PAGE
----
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Subcutaneous fissurotomy: a novel procedure for chronic fissure-in-ano. a review of 109 cases.

PURPOSE: The constant presence of a narrow subcutaneous tract extending caudad to chronic fissures-in-ano is reported. The efficacy of surgically unroofing this tract (subcutaneous fissurotomy) without sphincterotomy was evaluated.

METHODS: By using a narrow-gauge, hooked probe, a constant, midline subcutaneous tract was identified extending from the caudad aspect of chronic anal fissures. These tracts are present within the sentinel tag, when present, and extend up to 1 cm caudad to the fissure in the subcutaneous plane. A proximal connection with the dentate line in the submucous plane also was identified. Surgically unroofing the tract (subcutaneous fissurotomy) resulted in significant widening of the distal anal canal, rendering internal sphincterotomy unnecessary. A 32-month prospective evaluation of this new technique was performed. Inclusion criteria included patients with chronic anal fissures that had failed conservative therapy, including topical agents. In each case, the tract was identified and surgically laid open along its entire length. No internal sphincterotomy was performed in any patient. Postoperatively, patients were instructed to apply topical 10 percent metronidazole t.i.d. The need for repeat surgery and/or subsequent internal sphincterotomy was recorded.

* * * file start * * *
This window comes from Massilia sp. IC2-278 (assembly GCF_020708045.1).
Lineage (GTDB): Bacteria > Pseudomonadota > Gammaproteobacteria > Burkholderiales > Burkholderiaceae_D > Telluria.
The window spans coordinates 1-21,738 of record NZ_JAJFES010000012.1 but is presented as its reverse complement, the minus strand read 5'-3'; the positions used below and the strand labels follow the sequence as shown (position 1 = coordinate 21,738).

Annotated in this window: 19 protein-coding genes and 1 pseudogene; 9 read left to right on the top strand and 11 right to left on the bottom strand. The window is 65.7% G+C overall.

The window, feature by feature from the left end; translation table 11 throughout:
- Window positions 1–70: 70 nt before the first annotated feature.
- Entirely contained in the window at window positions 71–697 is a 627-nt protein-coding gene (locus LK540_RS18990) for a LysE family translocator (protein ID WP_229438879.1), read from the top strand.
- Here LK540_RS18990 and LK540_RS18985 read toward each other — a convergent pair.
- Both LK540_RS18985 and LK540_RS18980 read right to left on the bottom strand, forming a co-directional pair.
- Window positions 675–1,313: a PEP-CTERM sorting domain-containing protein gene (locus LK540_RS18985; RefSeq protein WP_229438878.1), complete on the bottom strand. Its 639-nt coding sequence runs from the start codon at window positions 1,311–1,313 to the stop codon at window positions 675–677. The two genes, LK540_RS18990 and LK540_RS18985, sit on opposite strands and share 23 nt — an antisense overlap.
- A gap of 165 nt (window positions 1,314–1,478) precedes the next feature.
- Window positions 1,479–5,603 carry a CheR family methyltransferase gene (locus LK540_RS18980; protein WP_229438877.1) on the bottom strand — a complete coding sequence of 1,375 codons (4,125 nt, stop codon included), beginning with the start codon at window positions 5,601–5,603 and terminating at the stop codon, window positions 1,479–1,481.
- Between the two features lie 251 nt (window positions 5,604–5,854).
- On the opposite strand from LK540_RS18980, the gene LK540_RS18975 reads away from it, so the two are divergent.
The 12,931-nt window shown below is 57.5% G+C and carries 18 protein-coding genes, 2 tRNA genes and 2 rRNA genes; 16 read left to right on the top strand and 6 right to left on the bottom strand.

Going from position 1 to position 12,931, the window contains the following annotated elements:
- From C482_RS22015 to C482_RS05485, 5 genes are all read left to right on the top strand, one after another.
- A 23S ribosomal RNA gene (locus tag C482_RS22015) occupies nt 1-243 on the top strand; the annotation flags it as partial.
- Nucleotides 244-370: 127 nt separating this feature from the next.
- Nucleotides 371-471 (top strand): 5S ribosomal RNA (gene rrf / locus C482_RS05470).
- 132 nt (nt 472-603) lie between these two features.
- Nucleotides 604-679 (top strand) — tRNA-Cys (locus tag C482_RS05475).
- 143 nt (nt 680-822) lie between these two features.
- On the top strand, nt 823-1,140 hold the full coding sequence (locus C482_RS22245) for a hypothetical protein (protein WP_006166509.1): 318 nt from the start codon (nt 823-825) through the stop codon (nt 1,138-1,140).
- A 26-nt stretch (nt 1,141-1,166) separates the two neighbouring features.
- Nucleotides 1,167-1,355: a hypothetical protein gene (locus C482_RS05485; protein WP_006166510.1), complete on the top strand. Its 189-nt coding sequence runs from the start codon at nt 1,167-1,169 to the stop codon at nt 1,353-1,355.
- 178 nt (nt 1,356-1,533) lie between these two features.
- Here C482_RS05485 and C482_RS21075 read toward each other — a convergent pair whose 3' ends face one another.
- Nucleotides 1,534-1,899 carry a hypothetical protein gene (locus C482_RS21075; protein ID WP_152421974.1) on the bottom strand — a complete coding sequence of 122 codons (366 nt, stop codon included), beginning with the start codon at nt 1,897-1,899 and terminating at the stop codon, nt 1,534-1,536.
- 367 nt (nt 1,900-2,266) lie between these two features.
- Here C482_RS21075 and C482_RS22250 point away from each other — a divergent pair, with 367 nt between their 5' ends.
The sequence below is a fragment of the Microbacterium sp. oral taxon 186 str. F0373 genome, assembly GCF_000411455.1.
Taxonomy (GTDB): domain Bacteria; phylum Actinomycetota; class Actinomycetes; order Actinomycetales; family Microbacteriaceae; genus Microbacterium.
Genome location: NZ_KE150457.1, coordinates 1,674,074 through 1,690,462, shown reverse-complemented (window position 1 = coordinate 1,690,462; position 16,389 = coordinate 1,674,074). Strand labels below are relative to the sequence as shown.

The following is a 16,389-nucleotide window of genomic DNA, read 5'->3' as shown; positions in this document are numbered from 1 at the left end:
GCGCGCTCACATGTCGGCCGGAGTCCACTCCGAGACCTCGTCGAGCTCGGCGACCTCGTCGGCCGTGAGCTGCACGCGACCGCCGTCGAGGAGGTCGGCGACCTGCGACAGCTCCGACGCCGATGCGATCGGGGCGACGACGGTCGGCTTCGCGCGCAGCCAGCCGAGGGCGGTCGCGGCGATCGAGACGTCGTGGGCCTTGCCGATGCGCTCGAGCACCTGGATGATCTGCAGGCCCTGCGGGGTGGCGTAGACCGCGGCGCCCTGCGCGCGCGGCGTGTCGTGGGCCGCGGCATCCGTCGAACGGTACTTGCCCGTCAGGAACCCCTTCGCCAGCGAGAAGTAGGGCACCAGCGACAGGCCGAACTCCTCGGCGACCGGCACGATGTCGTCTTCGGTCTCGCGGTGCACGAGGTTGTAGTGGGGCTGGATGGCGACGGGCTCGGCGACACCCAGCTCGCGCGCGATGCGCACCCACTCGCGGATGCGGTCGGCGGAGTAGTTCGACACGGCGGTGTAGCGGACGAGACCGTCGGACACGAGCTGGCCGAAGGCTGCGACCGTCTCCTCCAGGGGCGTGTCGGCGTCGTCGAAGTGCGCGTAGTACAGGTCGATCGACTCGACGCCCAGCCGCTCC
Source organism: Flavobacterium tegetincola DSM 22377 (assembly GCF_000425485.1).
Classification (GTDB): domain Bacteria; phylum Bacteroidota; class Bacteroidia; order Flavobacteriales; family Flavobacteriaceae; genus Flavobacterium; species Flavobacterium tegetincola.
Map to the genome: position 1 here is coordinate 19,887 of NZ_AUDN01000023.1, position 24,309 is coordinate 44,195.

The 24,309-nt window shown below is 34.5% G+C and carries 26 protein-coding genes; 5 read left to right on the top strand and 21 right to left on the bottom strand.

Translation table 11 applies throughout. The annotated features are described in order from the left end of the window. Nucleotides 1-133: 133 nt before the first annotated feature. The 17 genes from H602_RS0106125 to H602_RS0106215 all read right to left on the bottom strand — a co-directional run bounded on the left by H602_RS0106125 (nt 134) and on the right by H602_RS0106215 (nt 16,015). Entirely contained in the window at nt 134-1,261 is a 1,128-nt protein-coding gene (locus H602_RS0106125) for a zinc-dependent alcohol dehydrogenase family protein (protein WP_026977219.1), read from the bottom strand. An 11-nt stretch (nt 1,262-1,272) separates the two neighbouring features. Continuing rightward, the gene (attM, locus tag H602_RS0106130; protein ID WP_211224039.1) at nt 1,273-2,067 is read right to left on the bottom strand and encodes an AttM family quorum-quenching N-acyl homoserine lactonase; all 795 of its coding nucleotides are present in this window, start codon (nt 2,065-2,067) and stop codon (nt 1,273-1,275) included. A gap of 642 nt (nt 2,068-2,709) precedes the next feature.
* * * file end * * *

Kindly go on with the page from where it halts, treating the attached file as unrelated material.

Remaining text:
RESULTS: A total of 109 patients were enrolled during the study period. Median follow-up was 12 months. During the study period, two patients (1.8 percent) required repeat surgery for persistent symptoms at 3 and 12 months postoperatively. No change in continence was reported in any patient.

CONCLUSIONS: Laying open the subcutaneous tract has a very high success rate and a low incidence of repeat surgery. This finding introduces a new debate relating to the etiology of fissure-in-ano and makes routine internal sphincterotomy unnecessary.

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